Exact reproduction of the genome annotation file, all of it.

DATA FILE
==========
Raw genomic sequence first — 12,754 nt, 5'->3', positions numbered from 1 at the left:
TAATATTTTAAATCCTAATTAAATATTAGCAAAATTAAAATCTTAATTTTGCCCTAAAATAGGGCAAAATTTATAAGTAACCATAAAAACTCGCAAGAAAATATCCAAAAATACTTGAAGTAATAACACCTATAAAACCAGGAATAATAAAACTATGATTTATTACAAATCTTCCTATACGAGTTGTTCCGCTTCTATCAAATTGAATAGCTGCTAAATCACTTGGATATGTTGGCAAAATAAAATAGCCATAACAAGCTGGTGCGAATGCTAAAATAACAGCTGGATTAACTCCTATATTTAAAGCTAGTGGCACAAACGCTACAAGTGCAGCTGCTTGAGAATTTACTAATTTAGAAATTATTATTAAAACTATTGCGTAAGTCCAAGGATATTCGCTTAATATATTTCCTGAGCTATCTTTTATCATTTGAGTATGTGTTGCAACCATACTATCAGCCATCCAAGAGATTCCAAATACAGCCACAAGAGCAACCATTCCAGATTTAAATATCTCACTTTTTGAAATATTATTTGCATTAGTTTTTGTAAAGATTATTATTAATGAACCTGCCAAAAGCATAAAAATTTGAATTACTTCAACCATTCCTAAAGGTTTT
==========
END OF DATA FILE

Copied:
Raw genomic sequence first — 12,754 nt, 5'->3', positions numbered from 1 at the left:
TAATATTTTAAATCCTAATTAAATATTAGCAAAATTAAAATCTTAATTTTGCCCTAAAATAGGGCAAAATTTATAAGTAACCATAAAAACTCGCAAGAAAATATCCAAAAATACTTGAAGTAATAACACCTATAAAACCAGGAATAATAAAACTATGATTTATTACAAATCTTCCTATACGAGTTGTTCCGCTTCTATCAAATTGAATAGCTGCTAAATCACTTGGATATGTTGGCAAAATAAAATAGCCATAACAAGCTGGTGCGAATGCTAAAATAACAGCTGGATTAACTCCTATATTTAAAGCTAGTGGCACAAACGCTACAAGTGCAGCTGCTTGAGAATTTACTAATTTAGAAATTATTATTAAAACTATTGCGTAAGTCCAAGGATATTCGCTTAATATATTTCCTGAGCTATCTTTTATCATTTGAGTATGTGTTGCAACCATACTATCAGCCATCCAAGAGATTCCAAATACAGCCACAAGAGCAACCATTCCAGATTTAAATATCTCACTTTTTGAAATATTATTTGCATTAGTTTTTGTAAAGATTATTATTAATGAACCTGCCAAAAGCATAAAAATTTGAATTACTTCAACCATTCCTAAAGGTTTT